When a call is made from a calling telephone 108 to a called telephone 109, end office 110 sends an Initial Address Message (IAM) 112 over an SS7 signaling link to end office switch 106. IAM 112 is sent to STP 105. STP 105 routes LAM 112 to a terminating switch according to pre-provisioned routing tables. In this case, for example, the terminating switch is end office 106. If a trunk for the call is successfully established, the call is routed from end office 110 to end office 106 over the established trunk. End office 106 then causes telephone 109 to ring. Network analyzer 112 captures IAM 112. IAM 112 comprises an Originating Point Code (OPC), a Destination Point Code (DPC), dialed digits, and optionally the calling party number and name. The OPC and DPC are the global originating and termination points in the network. IAMs 113 captured by network analyzer 102 are sent to a computer 114. Computer 114 executes LAM analysis software to analyze the captured IAMs 113. Preferably, the captured IAMs 113 are transferred to the computer 114 using the well-known file transfer protocol (FTP).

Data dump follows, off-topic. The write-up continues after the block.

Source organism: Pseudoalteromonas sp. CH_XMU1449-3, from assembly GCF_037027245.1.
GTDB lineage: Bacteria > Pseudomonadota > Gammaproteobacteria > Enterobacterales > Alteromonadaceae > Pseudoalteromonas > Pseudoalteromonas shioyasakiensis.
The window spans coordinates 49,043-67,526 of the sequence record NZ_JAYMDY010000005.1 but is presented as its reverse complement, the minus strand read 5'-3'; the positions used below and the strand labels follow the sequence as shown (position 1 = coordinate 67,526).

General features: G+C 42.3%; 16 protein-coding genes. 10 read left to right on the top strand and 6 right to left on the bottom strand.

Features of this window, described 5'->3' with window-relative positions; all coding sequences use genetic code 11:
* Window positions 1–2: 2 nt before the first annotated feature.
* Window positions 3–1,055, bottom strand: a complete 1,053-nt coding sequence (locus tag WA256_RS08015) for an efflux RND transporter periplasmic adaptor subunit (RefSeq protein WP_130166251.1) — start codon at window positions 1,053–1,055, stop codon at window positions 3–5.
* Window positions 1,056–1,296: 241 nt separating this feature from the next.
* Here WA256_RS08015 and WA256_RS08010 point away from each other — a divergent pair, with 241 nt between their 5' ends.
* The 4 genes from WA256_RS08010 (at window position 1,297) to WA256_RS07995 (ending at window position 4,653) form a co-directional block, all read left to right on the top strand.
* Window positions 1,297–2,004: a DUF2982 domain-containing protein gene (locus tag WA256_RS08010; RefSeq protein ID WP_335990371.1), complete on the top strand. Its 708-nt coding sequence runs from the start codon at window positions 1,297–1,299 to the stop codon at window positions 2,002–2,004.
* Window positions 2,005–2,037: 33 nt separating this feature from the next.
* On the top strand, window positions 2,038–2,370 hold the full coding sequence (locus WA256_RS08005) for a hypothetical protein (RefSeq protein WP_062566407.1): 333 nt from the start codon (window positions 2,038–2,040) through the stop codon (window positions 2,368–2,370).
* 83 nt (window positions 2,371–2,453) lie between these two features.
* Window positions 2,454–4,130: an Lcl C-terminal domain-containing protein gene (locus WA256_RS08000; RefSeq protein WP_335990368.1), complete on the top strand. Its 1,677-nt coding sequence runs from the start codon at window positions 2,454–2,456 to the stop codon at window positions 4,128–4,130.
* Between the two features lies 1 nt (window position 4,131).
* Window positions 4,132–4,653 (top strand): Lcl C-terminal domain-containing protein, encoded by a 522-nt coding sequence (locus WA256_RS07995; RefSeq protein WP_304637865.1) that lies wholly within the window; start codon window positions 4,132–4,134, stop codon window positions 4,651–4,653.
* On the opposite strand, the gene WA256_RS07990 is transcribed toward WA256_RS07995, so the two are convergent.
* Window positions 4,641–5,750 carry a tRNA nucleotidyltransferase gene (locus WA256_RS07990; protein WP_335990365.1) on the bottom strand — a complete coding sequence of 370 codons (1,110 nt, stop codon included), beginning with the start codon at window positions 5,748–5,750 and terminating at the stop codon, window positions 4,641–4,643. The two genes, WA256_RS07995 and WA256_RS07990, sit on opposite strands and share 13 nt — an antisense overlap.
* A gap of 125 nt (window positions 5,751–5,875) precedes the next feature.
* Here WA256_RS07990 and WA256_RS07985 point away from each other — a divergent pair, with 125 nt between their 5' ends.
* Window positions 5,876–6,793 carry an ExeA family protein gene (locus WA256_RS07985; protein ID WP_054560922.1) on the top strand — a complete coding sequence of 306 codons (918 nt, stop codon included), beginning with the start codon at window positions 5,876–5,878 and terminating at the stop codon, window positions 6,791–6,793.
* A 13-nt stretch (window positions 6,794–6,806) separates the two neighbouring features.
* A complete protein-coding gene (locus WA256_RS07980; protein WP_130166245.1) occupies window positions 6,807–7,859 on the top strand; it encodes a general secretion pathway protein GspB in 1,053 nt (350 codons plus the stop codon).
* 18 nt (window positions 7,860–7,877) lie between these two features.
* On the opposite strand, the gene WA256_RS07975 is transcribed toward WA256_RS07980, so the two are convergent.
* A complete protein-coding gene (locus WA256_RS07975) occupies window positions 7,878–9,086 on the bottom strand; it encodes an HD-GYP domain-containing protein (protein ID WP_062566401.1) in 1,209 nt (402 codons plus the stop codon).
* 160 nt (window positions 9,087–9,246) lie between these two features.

If the captured IAM is not associated with an incoming call, then in step 204, the call is ignored and the software continues in step 222 where it continues processing of the next captured IAM. If the captured IAM is associated with an incoming call, then in step 206 the analysis software compares the destination point code (DPC) with the link point code (LPC) of the switch to which the IAM is directed. The LPC is the point code associated with the switch to which the LAM is directed.
In step 208, the analysis software determines whether the DPC in the LAM matches the LPC of the switch to which the IAM is directed. The LPC and DPC can mismatch for a number of reasons, including, for example erroneous entries in STP routing tables, errors in physical patches in the telephone network, and looping a link onto itself. These problems generally manifest themselves as an usually high number of calls that are not completed. If there is a mismatch, the software generates an error report indicating the mismatch in step 210. The error message provides an indication of the mismatch, thereby leading to quicker resolution of the problem. The method then continues to step 222 for processing of the next captured IAM.